Kyle Busch led 186 laps en route to a dominating victory in the History 300 at Charlotte Motor Speedway on Saturday. It was a record seventh CMS win for Busch and his overall in the NASCAR Nationwide Series. Busch’s victory was the most dominant in a 200-lap Nationwide Series race at Charlotte since 1986, when Dale Earnhardt led 194 laps en route to the win.
Kasey Kahne looked like he might have something for Busch after a series of late cautions set up a dash to the finish, but the No. 5 faded in the final alps while the No. 54 rolled to the win. Joey Logano, rookie Kyle Larson, and Kevin Harvick rounded out the top 5, with Larson the highest finishing Nationwide Series regular in the race. Larson’s charge through the field in the second half of the race, using the high groove to pass several cars, had the young driver closing on the leaders before a string of cautions shuffled the field.
The first half of the race was a test of patience for race teams. Austin Dillon started from the pole but quickly faded, leading just one lap and finishing 14th. The caution didn’t fly for the first 39 laps, until debris in turn three brought the yellow flag out of hiding. Close racing on the restart led to a second yellow flag at lap 47 as Robert Richardson, Johanna Long and Reed Sorenson were all involved in a crash that ended Richardson’s day and caused damage to both Long’s and Sorenson’s machines. The third of seven cautions, for debris, flew at lap 88. The field would not see another caution until lap 154.
That yellow flag came out on that lap for debris once again. The final 43 laps were punctuated by three more caution periods, starting at lap 166 with a spin by Travis Pastrana, who hit the inside wall on the backstretch hard enough to lift all four wheels off the ground, reminiscent of Denny Hamlin’s hit at Fontana that sidelined Hamlin for more than a month, but unlike that crash, there was a SAFER barrier where Pastrana slammed the wall, and the driver walked away unhurt. John Wes Townley and Joe Nemechek also sustained damage trying to avoid Pastrana and the cars checking up around him.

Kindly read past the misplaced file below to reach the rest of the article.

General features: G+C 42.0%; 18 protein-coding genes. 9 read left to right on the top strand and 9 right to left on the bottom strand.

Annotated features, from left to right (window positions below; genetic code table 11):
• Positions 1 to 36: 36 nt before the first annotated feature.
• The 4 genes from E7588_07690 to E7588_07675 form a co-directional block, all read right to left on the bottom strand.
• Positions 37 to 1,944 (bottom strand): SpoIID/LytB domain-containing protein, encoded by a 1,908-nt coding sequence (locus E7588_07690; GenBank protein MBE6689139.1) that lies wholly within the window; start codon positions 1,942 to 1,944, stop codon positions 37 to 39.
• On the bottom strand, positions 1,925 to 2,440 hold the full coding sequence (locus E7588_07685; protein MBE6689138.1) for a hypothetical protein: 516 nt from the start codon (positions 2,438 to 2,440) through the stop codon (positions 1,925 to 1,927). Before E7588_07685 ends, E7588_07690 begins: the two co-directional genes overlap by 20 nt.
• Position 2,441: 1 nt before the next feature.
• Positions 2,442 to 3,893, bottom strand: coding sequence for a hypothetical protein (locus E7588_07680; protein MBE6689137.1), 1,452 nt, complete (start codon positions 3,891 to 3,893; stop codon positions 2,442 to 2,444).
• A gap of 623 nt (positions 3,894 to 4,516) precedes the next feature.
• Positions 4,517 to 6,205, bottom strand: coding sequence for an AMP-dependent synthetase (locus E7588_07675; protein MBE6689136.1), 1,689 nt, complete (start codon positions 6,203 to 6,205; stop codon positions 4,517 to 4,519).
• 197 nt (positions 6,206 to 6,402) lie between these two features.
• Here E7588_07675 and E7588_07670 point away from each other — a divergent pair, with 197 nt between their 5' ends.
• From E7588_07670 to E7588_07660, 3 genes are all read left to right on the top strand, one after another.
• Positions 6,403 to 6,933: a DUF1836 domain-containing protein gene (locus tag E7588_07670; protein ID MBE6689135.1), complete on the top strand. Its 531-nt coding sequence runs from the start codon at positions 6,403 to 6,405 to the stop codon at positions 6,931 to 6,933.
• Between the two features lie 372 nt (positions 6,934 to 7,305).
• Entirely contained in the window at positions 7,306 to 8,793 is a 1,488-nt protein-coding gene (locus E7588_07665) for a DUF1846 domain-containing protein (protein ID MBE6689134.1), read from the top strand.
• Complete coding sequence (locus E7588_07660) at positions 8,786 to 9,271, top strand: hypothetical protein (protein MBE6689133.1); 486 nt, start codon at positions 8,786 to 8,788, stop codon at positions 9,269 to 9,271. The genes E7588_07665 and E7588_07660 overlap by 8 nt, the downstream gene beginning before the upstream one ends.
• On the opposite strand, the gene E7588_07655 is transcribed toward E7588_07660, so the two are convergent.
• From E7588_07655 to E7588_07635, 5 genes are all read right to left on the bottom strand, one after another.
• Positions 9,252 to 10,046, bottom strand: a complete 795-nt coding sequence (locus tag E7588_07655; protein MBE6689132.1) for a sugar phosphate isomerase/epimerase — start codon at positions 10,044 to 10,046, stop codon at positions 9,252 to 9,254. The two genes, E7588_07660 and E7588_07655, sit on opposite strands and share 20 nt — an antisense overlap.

Just seven laps after the race went back to green, Sorenson spun in Turn 2 for caution number six, and the field went back to green for just two laps before the final caution came out on lap 185 for a crash between Dakoda Armstrong and Michael Annett, who was making his first series start since being injured in a crash at Daytona.
That incident set up the 13-lap shootout between Busch and Kahne before Busch pulled away for the win, leaving Logano and Larson to duke it out with Harvick for the rest of the top 5. Trevor Bayne finished sixth, and Justin Allgaier, Matt Kenseth, Parker Kligerman, and Regan Smith rounded out the top 10.
Busch was quick to credit his team after the victory. “It was a really great race for us,” said Busch in the media center at Charlotte after the race. “We’ve had a lot of fast race cars this year, and it’s a testament to our team and (crew chief) Adam Stevens and the work that the guys put in. They do such a great job for me, and being able to go out there with some good-driving cars and lead a lot of laps and put them in Victory Lane, I think it’s just a true testament to how good our organization is and how hard these guys work. They never forget what they’re supposed to do. We have to have good race cars from practice and qualifying and into the race, and so having those adjustments all set and having things ready to go is what makes us look so good. “
Smith leaves Charlotte with a 29-point advantage over Hornish in Nationwide Series standings. Allgaier moves into third, 40 back of Smith, and Elliott Sadler dropped to fourth after finishing 13th. Sadler’s Joe Gibbs Racing teammate, Brian Vickers, holds on to fifth spot after a pit gamble didn’t pay off, leaving Vickers, who had been racing with the leaders, with an 11th-place result. Kligerman, Dillon, Brian Scott, Larson, and Alex Bowman finish off the top 10 in points.
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